by J.D. Goddard
On Wednesday, July 23, in the College of Wooster’s Freedlander Hall, Ohio Light Opera presented the opening performance of its seventh and final work of the summer season, Emmerich Kálmán’s The Little King (Der kleine König) with libretto by Karl von Bakonyi, Franz Martos and Robert Bodanzky. This was OLO’s premiere performance of the rarely performed 1912 work and its eleventh Kálmán operetta.
The convoluted plot deals with a boyish monarch who falls in love with a famous visiting opera singer. She also happens to be the daughter of a revolutionary plotting his assassination. During her visit she orders a bouquet of roses for the king and has a bomb placed in amongst the thorns. In true operetta fashion, the plot is foiled by an overwhelming love attraction between the two and the bomb is defused. There are many twists and turns throughout as the King is forced into exile and ultimately reunites with the opera singer. They “want to build a new kingdom for themselves, a kingdom of love, from where no one shall expel them.”
Clark Sturdevant’s portrayal of the “little” king was convincing despite the fact that he is a good six feet tall. His command of the stage was forceful yet endearing, and his impressive vocal ability ranged from gentle to boisterous with a wonderful ringing top. His ensemble work was exceptional and his pianissimos were superbly placed.
The opera singer, Anetta Montarini, was ably sung by Natalie Ballenger, who moved with ease and grace while aptly portraying her multi-faceted character with a brilliant voice. Her duets with Sturdevant were highlights.
Daniel Neer brought a clear and precise characterization to the role of Admiral Montbrison. His duet “Freedom’s Song” with Anetta and chorus was solid and projected well.
Huck, a demanding character role, was ably portrayed by Anthony Maida, an eight year veteran of OLO. Having been handed the reins to the kingdom, he held together the intricacies of the plot while flouncing about the stage. His duets with Zaza were highlights, along with his “I Need a Baroness” with chorus.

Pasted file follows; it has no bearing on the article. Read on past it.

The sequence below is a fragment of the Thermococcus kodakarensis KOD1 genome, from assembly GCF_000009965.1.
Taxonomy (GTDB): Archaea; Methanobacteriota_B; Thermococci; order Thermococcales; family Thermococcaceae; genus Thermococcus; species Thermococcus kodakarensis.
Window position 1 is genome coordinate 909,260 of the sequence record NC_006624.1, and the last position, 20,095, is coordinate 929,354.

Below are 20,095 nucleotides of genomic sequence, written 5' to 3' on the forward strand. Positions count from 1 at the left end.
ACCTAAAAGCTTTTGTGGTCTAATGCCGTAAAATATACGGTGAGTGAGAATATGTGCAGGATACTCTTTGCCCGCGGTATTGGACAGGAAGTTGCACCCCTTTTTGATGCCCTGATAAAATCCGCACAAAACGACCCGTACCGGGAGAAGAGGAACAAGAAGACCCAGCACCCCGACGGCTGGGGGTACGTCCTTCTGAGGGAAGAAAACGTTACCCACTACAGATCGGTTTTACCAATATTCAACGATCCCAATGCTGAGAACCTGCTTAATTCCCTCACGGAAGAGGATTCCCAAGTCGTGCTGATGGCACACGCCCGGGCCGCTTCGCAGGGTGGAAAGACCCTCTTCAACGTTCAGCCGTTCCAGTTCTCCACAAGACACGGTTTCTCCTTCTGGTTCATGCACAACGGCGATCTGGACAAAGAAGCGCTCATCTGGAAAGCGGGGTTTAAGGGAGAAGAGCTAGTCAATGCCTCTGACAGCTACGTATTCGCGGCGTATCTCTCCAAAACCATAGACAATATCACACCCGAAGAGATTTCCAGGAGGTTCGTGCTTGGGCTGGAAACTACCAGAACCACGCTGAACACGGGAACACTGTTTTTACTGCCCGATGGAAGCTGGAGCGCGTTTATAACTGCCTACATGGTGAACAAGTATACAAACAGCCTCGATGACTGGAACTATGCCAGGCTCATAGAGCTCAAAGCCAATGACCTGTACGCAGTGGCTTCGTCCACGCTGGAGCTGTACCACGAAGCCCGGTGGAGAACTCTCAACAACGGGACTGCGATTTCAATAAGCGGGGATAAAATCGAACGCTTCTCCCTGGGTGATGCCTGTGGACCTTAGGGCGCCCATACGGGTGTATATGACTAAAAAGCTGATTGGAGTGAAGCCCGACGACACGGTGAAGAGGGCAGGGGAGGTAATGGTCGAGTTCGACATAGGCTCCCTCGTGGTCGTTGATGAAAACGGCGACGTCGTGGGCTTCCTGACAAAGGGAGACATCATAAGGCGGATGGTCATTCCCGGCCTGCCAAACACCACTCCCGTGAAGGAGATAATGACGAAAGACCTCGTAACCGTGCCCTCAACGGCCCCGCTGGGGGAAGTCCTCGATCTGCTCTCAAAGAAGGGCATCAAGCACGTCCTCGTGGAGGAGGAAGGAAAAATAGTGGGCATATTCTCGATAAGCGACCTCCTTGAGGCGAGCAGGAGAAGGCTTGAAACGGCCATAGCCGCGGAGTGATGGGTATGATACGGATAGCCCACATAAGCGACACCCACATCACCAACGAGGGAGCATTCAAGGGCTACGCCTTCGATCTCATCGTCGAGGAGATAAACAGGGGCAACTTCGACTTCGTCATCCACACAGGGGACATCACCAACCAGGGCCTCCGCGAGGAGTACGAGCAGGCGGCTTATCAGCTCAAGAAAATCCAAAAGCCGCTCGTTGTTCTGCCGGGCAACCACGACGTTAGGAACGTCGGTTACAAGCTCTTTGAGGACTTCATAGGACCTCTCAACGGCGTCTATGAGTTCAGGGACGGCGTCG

Gretchen Windt’s characterization of Zaza was strong and convincing. Hers was a strong voice, resonant and full-bodied.
Stephen Faulk was exceptionally strong as Lieutenant Lancelot. His brilliant vocal abilities and superb diction made for a well-thought-out portrayal. His opening duet with Zaza and chorus, “A Cute Little Maiden,” set the bar high for the rest of the performance. His spoken dialogue could be heard clearly.
Christopher Oblesby (Field Marshal General Lincoln), Jason Lebaron (A Chief of Police), Michael Lucas (The Lord Chamberlain and An Old Lackey), Nathan Brian (The Colonel), Arielle Schmidt (Daisy), Jamie Rappaport (Fifi), Christopher Calderizzo (HediI), Spencer Reese (Doltschi), C.J. David (A Petty Officer) and Bonnie, the Greyhound (“My Darling”) filled out the cast with strong performances.
As always, the chorus was absolutely outstanding. Kálmán’s Verdian choral writing was the highlight of the show. The interjection of a tango theme was also quite brilliant.
Steven Daigle’s stage direction and English text translation, along with the excellent lighting by Eric Norbury, choreography by Carol Hageman, set design by Cassie King, costumes by Charlene Gross and sound by Andy Kauff all supported the production well. Steven Byess conducted the orchestra with the clarity and nuance demanded from this waltz-filled, difficult score.
Judicious trimming of the text would have been appropriate. When there is more text than music and a three-act performance lasting more than three hours, one’s mind can tend to drift while waiting for that next beautiful Kálmán musical moment.
Despite its length, this was an excellent afternoon with The Ohio Light Opera. They are Northeast Ohio’s gem during the summer and rightly so.
Next performances: July 27, 31, August 2, 6
Published on ClevelandClassical.com July 29, 2014.
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